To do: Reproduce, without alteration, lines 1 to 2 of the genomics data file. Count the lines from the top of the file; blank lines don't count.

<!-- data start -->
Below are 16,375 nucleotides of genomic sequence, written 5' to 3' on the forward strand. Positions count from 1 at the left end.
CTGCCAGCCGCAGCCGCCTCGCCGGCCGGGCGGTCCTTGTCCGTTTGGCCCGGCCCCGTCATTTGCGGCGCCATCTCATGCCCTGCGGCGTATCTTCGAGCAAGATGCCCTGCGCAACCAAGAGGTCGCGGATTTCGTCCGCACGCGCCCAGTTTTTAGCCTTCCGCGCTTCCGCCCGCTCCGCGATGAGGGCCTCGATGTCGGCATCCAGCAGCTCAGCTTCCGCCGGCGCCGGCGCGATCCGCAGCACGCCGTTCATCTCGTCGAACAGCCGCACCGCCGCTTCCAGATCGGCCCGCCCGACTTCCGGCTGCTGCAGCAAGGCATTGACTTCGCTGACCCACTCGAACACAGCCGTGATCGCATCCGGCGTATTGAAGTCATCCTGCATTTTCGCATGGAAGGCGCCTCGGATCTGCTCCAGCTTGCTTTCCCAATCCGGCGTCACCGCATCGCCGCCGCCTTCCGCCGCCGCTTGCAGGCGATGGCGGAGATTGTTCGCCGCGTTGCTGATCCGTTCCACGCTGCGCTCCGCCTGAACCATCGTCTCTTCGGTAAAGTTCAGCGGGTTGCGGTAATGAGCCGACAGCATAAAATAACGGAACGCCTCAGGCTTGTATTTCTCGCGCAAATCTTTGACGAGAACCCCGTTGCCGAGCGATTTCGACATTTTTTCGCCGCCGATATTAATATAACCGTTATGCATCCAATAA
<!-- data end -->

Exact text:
Below are 16,375 nucleotides of genomic sequence, written 5' to 3' on the forward strand. Positions count from 1 at the left end.
CTGCCAGCCGCAGCCGCCTCGCCGGCCGGGCGGTCCTTGTCCGTTTGGCCCGGCCCCGTCATTTGCGGCGCCATCTCATGCCCTGCGGCGTATCTTCGAGCAAGATGCCCTGCGCAACCAAGAGGTCGCGGATTTCGTCCGCACGCGCCCAGTTTTTAGCCTTCCGCGCTTCCGCCCGCTCCGCGATGAGGGCCTCGATGTCGGCATCCAGCAGCTCAGCTTCCGCCGGCGCCGGCGCGATCCGCAGCACGCCGTTCATCTCGTCGAACAGCCGCACCGCCGCTTCCAGATCGGCCCGCCCGACTTCCGGCTGCTGCAGCAAGGCATTGACTTCGCTGACCCACTCGAACACAGCCGTGATCGCATCCGGCGTATTGAAGTCATCCTGCATTTTCGCATGGAAGGCGCCTCGGATCTGCTCCAGCTTGCTTTCCCAATCCGGCGTCACCGCATCGCCGCCGCCTTCCGCCGCCGCTTGCAGGCGATGGCGGAGATTGTTCGCCGCGTTGCTGATCCGTTCCACGCTGCGCTCCGCCTGAACCATCGTCTCTTCGGTAAAGTTCAGCGGGTTGCGGTAATGAGCCGACAGCATAAAATAACGGAACGCCTCAGGCTTGTATTTCTCGCGCAAATCTTTGACGAGAACCCCGTTGCCGAGCGATTTCGACATTTTTTCGCCGCCGATATTAATATAACCGTTATGCATCCAATAA